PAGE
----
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The View From Saturday

Book review by
Cindy Kane, Common Sense Media
The View From Saturday Book Poster Image
Brilliant but complex novel for older kids.
Popular with kids

Parents say

age 17+
Based on 2 reviews

Kids say

age 11+
Based on 46 reviews

A lot or a little?

The parents' guide to what's in this book.

Positive Messages

Gifted kids finally get their due. These characters are not nerds -- they combine their intelligence with passion and depth to tell their stories in ways that are both clever and moving. This story offers a refreshing take on competition and friendship.

Positive Role Models & Representations

The main characters not only compete in an academic contest (contest answers included at the back!) but also outwit the class bullies using brains, not brawn.


One veiled reference to making love, made by an amorous grandpa about his bride.


Correct words used for donkey and female dog, but the characters clearly acknowledge the words' use as vulgarity.

Drinking, Drugs & Smoking

What parents need to know

Parents need to know that superb writing and characters make for a great story, but complexities of plot and style may leave some readers frustrated or bored.

User Reviews

  • Parents say
  • Kids say
Parent Written bylucyc September 7, 2015

Hated It

This book very boring and my kids didn't liek it either. I would not recommend this book.
Adult Written byJoy Maclennan April 9, 2008


My child read this and said that it was a little hard to grasp, but good.
Teen, 13 years old Written bypielover98 December 30, 2010
i think that this book was really bad and i hated it i dont recocmend it it is to confusing also there is some drugs and some bad words really not the book for... Continue reading
Teen, 13 years old Written byVeeda May 26, 2011

Gotta think

I read it in 5th grade and I thought it was good, though I didn't understand most parts. You need a bit of brain to understand and fully enjoy it but nonth... Continue reading

What's the story?

An uproarious Florida wedding, a rain-soaked rescue of sea turtles, and a mysterious invitation to afternoon tea are the connections that draw sixth-graders Noah, Nadia, Ethan, and Julian into a fast friendship. Master-author Konigsburg gives each of these memorable characters a turn telling how they formed an unbeatable team in their school's Academic Bowl, in this brilliant but complex novel.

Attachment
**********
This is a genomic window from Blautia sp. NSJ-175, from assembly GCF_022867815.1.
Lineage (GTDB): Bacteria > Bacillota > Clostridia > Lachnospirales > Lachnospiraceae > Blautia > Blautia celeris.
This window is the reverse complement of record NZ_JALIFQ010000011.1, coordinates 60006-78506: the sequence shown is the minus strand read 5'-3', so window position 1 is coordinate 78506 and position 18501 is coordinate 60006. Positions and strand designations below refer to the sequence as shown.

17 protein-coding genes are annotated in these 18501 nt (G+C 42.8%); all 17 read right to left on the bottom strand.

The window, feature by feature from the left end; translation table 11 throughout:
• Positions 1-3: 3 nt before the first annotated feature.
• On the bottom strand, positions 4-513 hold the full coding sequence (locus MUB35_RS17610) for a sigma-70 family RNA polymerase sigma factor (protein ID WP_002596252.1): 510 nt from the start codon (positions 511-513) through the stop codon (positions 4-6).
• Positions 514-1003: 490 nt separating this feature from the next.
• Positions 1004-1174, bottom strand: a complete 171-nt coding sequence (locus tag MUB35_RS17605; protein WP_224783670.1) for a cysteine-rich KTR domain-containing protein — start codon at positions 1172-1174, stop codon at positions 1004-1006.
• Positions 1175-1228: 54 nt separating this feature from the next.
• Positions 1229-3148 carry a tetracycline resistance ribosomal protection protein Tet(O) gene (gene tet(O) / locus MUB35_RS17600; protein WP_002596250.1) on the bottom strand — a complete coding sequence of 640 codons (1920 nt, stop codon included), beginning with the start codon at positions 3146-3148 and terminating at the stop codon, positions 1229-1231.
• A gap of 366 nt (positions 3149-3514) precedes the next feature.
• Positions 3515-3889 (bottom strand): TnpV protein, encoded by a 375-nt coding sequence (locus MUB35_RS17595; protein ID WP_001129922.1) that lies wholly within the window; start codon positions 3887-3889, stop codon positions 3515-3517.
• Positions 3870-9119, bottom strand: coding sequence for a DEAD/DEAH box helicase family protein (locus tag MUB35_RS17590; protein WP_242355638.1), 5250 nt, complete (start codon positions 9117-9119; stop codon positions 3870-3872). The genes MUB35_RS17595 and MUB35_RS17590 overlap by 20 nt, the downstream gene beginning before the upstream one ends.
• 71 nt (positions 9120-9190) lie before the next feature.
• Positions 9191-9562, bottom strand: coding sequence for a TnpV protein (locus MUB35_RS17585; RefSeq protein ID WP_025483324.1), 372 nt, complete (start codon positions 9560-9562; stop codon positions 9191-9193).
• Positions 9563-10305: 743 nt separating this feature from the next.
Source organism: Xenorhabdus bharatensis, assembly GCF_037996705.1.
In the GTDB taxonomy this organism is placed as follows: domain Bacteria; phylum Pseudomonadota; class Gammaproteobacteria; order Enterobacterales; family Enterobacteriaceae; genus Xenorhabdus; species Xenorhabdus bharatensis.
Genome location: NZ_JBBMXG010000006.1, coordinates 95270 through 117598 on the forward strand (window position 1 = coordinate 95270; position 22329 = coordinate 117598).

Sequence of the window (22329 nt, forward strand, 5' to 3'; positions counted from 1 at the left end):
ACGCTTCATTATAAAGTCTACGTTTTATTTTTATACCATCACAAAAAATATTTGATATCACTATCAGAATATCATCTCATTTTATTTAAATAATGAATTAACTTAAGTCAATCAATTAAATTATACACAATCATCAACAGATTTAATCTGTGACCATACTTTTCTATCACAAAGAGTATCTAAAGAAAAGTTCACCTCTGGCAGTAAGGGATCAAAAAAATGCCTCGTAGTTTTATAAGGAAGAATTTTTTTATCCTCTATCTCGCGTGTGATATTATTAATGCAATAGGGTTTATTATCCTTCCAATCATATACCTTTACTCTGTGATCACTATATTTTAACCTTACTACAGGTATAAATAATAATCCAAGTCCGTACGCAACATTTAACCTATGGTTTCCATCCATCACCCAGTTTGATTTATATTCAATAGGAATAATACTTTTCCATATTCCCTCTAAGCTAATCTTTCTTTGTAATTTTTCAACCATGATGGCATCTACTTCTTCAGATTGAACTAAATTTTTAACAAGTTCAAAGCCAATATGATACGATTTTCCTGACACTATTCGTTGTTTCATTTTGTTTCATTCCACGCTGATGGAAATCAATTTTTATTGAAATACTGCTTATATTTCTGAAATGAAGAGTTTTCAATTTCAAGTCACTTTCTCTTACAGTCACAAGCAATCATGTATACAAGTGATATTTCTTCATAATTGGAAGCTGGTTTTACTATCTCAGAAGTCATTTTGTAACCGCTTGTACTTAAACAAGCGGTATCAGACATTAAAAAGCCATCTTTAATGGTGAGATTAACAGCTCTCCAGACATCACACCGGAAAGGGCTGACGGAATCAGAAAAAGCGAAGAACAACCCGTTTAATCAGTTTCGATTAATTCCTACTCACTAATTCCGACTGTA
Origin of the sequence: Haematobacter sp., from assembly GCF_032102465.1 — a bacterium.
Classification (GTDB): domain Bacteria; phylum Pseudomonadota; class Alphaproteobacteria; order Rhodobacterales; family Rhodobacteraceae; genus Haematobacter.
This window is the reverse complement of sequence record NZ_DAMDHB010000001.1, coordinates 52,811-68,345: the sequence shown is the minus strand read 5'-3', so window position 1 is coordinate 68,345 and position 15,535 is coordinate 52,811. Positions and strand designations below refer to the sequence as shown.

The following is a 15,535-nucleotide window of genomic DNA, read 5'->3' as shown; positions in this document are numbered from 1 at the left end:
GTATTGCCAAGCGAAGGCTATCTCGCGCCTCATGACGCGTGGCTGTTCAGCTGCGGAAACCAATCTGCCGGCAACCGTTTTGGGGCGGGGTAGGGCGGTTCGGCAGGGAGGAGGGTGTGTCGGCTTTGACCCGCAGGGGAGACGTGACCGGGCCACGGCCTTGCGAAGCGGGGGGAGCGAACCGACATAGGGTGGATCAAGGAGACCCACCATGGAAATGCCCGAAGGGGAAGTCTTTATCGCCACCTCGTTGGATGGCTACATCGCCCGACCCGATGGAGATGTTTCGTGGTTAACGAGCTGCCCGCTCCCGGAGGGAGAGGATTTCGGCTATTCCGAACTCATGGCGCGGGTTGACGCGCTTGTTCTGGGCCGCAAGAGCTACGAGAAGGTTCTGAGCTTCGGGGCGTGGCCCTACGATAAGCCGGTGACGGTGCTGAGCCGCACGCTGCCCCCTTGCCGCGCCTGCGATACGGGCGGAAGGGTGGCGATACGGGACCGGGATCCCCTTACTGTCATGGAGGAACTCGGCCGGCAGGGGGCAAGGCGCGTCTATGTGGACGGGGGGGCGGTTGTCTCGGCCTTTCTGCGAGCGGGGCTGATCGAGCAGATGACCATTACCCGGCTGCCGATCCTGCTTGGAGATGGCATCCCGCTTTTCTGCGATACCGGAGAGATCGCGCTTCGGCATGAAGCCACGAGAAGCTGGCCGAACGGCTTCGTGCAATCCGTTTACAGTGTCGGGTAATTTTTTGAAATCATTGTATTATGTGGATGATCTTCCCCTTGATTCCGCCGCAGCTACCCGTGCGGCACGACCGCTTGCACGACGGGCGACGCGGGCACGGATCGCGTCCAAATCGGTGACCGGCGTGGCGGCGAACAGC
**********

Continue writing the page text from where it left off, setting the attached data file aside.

When asked how she chose her school's latest team for the Academic Bowl, sixth-grade teacher Mrs. Olinksi never gives the same answer twice. Sure, the four sixth-graders from her homeroom are intelligent, they work well together, they practice hard. But what is the mysterious bond that links these four underdogs?

Only Noah, Nadia, Ethan, and Julian know -- and in alternating chapters, each one tells a different piece of the story of how they became friends. The calamitous wedding of Nadia's grandfather and Ethan's grandmother, where Noah fills in as best man, is just the beginning. Mrs. Olinski, a paraplegic, proves to be an indomitable coach as the foursome wins one victory after another.

Is it any good?

Konigsburg weaves all the elements together into a satisfying and thought-provoking whole, though one so intricately constructed that it may be confusing to inexperienced readers.

Nadia, Noah, Ethan, and Julian each narrates a part of the book. Part of the pleasure comes from watching the foursome's varied life experiences help them succeed as an Academic Bowl Team, and part comes from the suspense generated at the story's beginning: How does Mrs. Olinski select the children for her team? The story's themes -- that life is a journey, that no part of our experience is lost -- appear in touches as varied as Nadia's talented dog, Julian's shipboard apprenticeship with a magician, and sea-turtle lore. 

Talk to your kids about ...

  • Families can talk about friendship. How do the Souls work together?

Book details

For kids who love friendship tales

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